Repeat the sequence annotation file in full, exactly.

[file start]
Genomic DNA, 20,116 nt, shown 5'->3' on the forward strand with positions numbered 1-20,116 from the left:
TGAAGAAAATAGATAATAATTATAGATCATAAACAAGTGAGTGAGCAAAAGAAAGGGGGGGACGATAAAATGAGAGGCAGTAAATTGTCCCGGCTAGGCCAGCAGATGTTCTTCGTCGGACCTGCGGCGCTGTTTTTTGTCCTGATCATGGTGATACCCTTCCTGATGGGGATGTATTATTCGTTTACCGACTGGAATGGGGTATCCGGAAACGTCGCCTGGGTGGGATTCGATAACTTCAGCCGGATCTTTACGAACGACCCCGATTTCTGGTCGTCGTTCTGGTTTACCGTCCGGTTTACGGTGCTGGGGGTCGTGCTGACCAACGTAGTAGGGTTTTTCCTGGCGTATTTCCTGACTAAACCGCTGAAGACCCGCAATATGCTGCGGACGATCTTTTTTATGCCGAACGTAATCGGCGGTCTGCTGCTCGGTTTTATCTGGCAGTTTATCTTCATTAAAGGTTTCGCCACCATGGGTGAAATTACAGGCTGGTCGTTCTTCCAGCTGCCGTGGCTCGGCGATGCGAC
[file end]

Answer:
Genomic DNA, 20,116 nt, shown 5'->3' on the forward strand with positions numbered 1-20,116 from the left:
TGAAGAAAATAGATAATAATTATAGATCATAAACAAGTGAGTGAGCAAAAGAAAGGGGGGGACGATAAAATGAGAGGCAGTAAATTGTCCCGGCTAGGCCAGCAGATGTTCTTCGTCGGACCTGCGGCGCTGTTTTTTGTCCTGATCATGGTGATACCCTTCCTGATGGGGATGTATTATTCGTTTACCGACTGGAATGGGGTATCCGGAAACGTCGCCTGGGTGGGATTCGATAACTTCAGCCGGATCTTTACGAACGACCCCGATTTCTGGTCGTCGTTCTGGTTTACCGTCCGGTTTACGGTGCTGGGGGTCGTGCTGACCAACGTAGTAGGGTTTTTCCTGGCGTATTTCCTGACTAAACCGCTGAAGACCCGCAATATGCTGCGGACGATCTTTTTTATGCCGAACGTAATCGGCGGTCTGCTGCTCGGTTTTATCTGGCAGTTTATCTTCATTAAAGGTTTCGCCACCATGGGTGAAATTACAGGCTGGTCGTTCTTCCAGCTGCCGTGGCTCGGCGATGCGAC